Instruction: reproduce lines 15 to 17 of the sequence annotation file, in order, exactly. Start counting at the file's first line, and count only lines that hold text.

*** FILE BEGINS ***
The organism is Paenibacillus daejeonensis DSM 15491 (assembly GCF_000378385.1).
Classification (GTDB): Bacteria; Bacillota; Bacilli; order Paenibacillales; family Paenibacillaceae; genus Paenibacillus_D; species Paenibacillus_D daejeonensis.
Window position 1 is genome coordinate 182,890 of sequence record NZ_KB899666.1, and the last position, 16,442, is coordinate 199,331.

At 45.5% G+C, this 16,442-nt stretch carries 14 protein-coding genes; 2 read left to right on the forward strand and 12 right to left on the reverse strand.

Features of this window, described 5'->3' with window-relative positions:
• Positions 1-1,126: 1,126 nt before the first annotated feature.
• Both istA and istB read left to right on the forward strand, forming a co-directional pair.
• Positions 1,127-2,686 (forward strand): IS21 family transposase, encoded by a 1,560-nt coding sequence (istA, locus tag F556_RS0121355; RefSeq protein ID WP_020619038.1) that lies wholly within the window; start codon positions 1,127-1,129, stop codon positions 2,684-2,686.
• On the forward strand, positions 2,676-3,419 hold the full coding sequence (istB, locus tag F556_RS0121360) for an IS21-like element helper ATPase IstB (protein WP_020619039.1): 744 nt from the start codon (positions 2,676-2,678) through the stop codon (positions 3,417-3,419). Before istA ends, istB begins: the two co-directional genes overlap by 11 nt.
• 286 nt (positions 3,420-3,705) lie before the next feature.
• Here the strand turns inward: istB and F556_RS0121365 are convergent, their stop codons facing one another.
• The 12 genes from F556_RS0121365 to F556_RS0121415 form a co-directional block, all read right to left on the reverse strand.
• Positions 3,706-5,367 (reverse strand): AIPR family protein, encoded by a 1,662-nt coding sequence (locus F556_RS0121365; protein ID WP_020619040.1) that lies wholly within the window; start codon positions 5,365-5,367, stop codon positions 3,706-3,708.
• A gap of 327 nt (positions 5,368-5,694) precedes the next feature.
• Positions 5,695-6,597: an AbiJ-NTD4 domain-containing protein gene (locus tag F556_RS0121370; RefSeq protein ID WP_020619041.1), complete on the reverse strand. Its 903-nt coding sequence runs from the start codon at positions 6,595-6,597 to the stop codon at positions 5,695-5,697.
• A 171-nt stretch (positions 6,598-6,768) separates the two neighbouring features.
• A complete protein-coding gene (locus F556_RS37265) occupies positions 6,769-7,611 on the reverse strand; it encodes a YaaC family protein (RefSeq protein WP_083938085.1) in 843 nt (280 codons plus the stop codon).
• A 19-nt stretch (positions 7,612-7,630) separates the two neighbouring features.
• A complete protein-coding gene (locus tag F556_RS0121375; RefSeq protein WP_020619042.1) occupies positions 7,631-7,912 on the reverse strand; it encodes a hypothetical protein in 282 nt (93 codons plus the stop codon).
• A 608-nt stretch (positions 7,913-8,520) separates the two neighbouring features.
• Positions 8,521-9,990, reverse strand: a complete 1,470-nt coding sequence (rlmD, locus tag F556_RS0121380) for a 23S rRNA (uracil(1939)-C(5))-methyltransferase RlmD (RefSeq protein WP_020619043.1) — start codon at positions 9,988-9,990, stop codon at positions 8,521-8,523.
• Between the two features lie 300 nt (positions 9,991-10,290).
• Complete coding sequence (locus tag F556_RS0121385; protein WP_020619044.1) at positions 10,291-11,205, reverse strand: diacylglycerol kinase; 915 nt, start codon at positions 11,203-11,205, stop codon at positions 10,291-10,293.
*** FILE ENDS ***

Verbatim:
• Positions 5,695-6,597: an AbiJ-NTD4 domain-containing protein gene (locus tag F556_RS0121370; RefSeq protein ID WP_020619041.1), complete on the reverse strand. Its 903-nt coding sequence runs from the start codon at positions 6,595-6,597 to the stop codon at positions 5,695-5,697.
• A 171-nt stretch (positions 6,598-6,768) separates the two neighbouring features.
• A complete protein-coding gene (locus F556_RS37265) occupies positions 6,769-7,611 on the reverse strand; it encodes a YaaC family protein (RefSeq protein WP_083938085.1) in 843 nt (280 codons plus the stop codon).